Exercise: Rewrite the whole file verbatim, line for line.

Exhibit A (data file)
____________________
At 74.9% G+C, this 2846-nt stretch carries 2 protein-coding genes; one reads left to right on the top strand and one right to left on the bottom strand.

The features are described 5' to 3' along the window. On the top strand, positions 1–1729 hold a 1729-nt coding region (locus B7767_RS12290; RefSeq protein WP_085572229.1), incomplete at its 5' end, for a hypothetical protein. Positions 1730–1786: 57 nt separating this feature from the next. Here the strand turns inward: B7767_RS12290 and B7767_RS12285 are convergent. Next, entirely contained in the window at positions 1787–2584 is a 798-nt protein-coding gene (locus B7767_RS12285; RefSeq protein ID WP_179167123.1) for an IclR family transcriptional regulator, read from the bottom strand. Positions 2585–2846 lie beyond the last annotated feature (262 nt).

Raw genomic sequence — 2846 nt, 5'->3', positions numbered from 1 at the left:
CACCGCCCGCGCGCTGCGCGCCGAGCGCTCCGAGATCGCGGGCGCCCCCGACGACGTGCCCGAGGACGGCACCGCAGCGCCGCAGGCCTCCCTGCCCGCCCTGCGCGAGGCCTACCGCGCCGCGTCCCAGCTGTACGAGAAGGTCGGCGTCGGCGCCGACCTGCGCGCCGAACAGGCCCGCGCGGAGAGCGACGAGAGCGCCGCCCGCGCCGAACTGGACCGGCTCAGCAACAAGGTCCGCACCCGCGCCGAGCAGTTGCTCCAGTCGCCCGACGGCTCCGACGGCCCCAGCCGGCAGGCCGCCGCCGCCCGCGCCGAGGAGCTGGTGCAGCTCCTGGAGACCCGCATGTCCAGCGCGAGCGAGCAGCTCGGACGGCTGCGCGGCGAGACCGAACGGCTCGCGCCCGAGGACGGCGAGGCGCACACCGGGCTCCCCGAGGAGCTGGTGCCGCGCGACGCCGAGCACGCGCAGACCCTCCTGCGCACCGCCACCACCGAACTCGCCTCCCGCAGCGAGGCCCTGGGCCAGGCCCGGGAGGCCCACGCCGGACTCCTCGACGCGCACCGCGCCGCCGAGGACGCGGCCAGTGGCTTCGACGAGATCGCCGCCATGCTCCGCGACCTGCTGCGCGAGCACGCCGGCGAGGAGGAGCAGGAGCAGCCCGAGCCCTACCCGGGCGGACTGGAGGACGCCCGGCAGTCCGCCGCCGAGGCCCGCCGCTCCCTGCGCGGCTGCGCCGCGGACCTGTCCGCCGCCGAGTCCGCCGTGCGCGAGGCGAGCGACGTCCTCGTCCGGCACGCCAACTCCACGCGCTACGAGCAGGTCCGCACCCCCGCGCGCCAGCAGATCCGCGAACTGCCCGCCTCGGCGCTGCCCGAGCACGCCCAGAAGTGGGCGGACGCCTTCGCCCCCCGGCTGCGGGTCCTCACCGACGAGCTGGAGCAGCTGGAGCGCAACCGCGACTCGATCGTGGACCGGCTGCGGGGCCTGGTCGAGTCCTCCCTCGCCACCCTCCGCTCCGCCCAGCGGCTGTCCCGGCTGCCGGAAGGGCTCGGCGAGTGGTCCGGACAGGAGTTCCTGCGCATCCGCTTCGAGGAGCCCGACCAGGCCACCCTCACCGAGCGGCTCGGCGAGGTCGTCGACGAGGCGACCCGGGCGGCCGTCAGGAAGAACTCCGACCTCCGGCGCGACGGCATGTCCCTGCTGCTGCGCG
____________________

At 74.9% G+C, this 2846-nt stretch carries 2 protein-coding genes; one reads left to right on the top strand and one right to left on the bottom strand.

The features are described 5' to 3' along the window. On the top strand, positions 1–1729 hold a 1729-nt coding region (locus B7767_RS12290; RefSeq protein WP_085572229.1), incomplete at its 5' end, for a hypothetical protein. Positions 1730–1786: 57 nt separating this feature from the next. Here the strand turns inward: B7767_RS12290 and B7767_RS12285 are convergent. Next, entirely contained in the window at positions 1787–2584 is a 798-nt protein-coding gene (locus B7767_RS12285; RefSeq protein ID WP_179167123.1) for an IclR family transcriptional regulator, read from the bottom strand. Positions 2585–2846 lie beyond the last annotated feature (262 nt).

Raw genomic sequence — 2846 nt, 5'->3', positions numbered from 1 at the left:
CACCGCCCGCGCGCTGCGCGCCGAGCGCTCCGAGATCGCGGGCGCCCCCGACGACGTGCCCGAGGACGGCACCGCAGCGCCGCAGGCCTCCCTGCCCGCCCTGCGCGAGGCCTACCGCGCCGCGTCCCAGCTGTACGAGAAGGTCGGCGTCGGCGCCGACCTGCGCGCCGAACAGGCCCGCGCGGAGAGCGACGAGAGCGCCGCCCGCGCCGAACTGGACCGGCTCAGCAACAAGGTCCGCACCCGCGCCGAGCAGTTGCTCCAGTCGCCCGACGGCTCCGACGGCCCCAGCCGGCAGGCCGCCGCCGCCCGCGCCGAGGAGCTGGTGCAGCTCCTGGAGACCCGCATGTCCAGCGCGAGCGAGCAGCTCGGACGGCTGCGCGGCGAGACCGAACGGCTCGCGCCCGAGGACGGCGAGGCGCACACCGGGCTCCCCGAGGAGCTGGTGCCGCGCGACGCCGAGCACGCGCAGACCCTCCTGCGCACCGCCACCACCGAACTCGCCTCCCGCAGCGAGGCCCTGGGCCAGGCCCGGGAGGCCCACGCCGGACTCCTCGACGCGCACCGCGCCGCCGAGGACGCGGCCAGTGGCTTCGACGAGATCGCCGCCATGCTCCGCGACCTGCTGCGCGAGCACGCCGGCGAGGAGGAGCAGGAGCAGCCCGAGCCCTACCCGGGCGGACTGGAGGACGCCCGGCAGTCCGCCGCCGAGGCCCGCCGCTCCCTGCGCGGCTGCGCCGCGGACCTGTCCGCCGCCGAGTCCGCCGTGCGCGAGGCGAGCGACGTCCTCGTCCGGCACGCCAACTCCACGCGCTACGAGCAGGTCCGCACCCCCGCGCGCCAGCAGATCCGCGAACTGCCCGCCTCGGCGCTGCCCGAGCACGCCCAGAAGTGGGCGGACGCCTTCGCCCCCCGGCTGCGGGTCCTCACCGACGAGCTGGAGCAGCTGGAGCGCAACCGCGACTCGATCGTGGACCGGCTGCGGGGCCTGGTCGAGTCCTCCCTCGCCACCCTCCGCTCCGCCCAGCGGCTGTCCCGGCTGCCGGAAGGGCTCGGCGAGTGGTCCGGACAGGAGTTCCTGCGCATCCGCTTCGAGGAGCCCGACCAGGCCACCCTCACCGAGCGGCTCGGCGAGGTCGTCGACGAGGCGACCCGGGCGGCCGTCAGGAAGAACTCCGACCTCCGGCGCGACGGCATGTCCCTGCTGCTGCGCG